Dominic Fike, the face of alt-pop, released his first full-length studio album on July 31, titled “What Could Possibly Go Wrong.” The 24-year-old native of Naples, Florida, who is recognizable by his neon hair and boyish charm, treats each track as a fun experiment in new wave pop. The experimentation produced a 14-track album that manages to be both unique and catchy, simultaneously emotional and fun.
Back in 2017, Fike released several tracks on SoundCloud, which later formed the EP “Don’t Forget About Me, Demos.” The Florida native had written and produced the tracks while on house arrest for battery against a police officer. After violating the terms of his house arrest, Fike was briefly sent to prison. Upon his release in April 2018, the musician was greeted with multimillion-dollar contract offers from just about every major record label. Soon after, the budding star signed with Columbia Records for $4 million. At only 22, Fike found his dreams realized: He was going to be a pop star.
Fike’s deal with Columbia Records has basically guaranteed his stardom — Columbia’s musicians simply don’t flop. The label boasts contracts with Bob Dylan, AC/DC and in more recent years, Beyoncé, Daft Punk and Adele. To say that Columbia Records is the music industry is hyperbole, but only slightly.
Thus, Fike’s album was destined to be a hit, regardless of its quality. Its title, “What Could Possibly Go Wrong,” might be understood as Fike’s nod to his own Columbia-guaranteed success. “All the things that people say and the hype that’s built around me and all this stuff makes for a pretty interesting debut album release, I think,” admitted Fike in an interview with the Naples Daily News. Luckily, Fike delivered.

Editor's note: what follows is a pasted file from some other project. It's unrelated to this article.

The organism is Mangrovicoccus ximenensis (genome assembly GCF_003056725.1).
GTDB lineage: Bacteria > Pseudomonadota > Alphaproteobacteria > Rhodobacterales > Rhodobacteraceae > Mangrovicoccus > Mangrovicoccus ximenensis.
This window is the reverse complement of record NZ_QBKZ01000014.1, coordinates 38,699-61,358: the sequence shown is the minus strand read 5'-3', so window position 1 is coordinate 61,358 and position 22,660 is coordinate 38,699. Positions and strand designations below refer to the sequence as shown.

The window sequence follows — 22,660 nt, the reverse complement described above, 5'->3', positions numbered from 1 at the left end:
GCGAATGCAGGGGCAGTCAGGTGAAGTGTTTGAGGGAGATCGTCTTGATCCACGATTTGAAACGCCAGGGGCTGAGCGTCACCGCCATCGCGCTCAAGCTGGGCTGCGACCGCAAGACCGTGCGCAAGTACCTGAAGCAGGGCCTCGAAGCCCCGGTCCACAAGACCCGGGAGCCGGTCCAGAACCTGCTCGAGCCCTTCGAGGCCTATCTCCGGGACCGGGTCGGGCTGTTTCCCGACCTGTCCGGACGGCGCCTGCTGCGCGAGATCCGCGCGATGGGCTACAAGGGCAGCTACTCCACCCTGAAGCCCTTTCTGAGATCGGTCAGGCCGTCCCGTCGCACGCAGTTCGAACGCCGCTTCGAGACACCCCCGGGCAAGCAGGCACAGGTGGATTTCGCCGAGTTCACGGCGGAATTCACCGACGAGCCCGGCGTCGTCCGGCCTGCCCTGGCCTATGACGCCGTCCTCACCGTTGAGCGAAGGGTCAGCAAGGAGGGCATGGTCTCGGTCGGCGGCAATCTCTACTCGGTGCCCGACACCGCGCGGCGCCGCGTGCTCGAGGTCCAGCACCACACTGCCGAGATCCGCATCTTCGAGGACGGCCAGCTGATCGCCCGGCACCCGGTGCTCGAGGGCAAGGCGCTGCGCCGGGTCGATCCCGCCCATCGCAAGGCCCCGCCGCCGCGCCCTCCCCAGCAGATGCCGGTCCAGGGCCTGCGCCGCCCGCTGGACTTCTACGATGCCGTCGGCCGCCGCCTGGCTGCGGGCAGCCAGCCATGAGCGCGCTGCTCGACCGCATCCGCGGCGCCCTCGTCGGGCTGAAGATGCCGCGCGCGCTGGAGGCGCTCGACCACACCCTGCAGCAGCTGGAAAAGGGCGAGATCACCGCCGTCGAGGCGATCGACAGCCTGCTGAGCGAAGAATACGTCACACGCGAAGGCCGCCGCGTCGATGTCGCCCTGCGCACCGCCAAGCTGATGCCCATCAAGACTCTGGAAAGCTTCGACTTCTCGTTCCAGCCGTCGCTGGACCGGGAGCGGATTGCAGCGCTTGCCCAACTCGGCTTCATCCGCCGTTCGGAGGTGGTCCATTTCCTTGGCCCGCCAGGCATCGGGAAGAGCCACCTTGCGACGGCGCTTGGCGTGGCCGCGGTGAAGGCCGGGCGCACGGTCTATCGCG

Sonically, “What Could Possibly Go Wrong” is filled to the brim with playful recklessness, though its production quality remains polished. Fike’s laid-back, speak-singing vocal style is an excellent companion to his iconic electric guitar, the real star of the album. Sunny synthesizers, up-tempo beats, and autotuned vocal harmonies fill out each song brightly. However, these basic sonic elements are simply Fike’s playdough. What makes the album so fresh is the way Fike messes around with what could have been a basic pop song in each track.
I like to imagine Fike asking himself throughout the writing process, what could possibly go wrong with his basic musical ingredients when he cooks them up into various wacky new dishes? Liberally but artfully situated glitching effects keep listeners on their toes, as do sudden tempo changes. Just as I find myself leaning into a melody, Fike changes the tune completely. As soon as I find myself tapping along to a beat, the beat disappears. Right before an expected resolution of a musical phrase, Fike drops out all instruments in a moment of dramatic suspense. Unnecessary distortion, reverb and sound effects certainly prevent listener boredom.
Too much playing around, though, risks the signature catchiness that characterized his original hit, “3 Nights,” and Fike certainly bets high. Ultimately though, his risks pay off, and he emerges with 14 tracks that are highly recognizable and just surprising enough.
There’s a definitely a certain recklessness present, both in the album and in the 24-year-old singer himself. Fike is under a lot of pressure from Columbia Records to create, perform and curate a certain output. On top of this, Fike feels the pressure of emotional and financial ties to his home in Naples, Florida.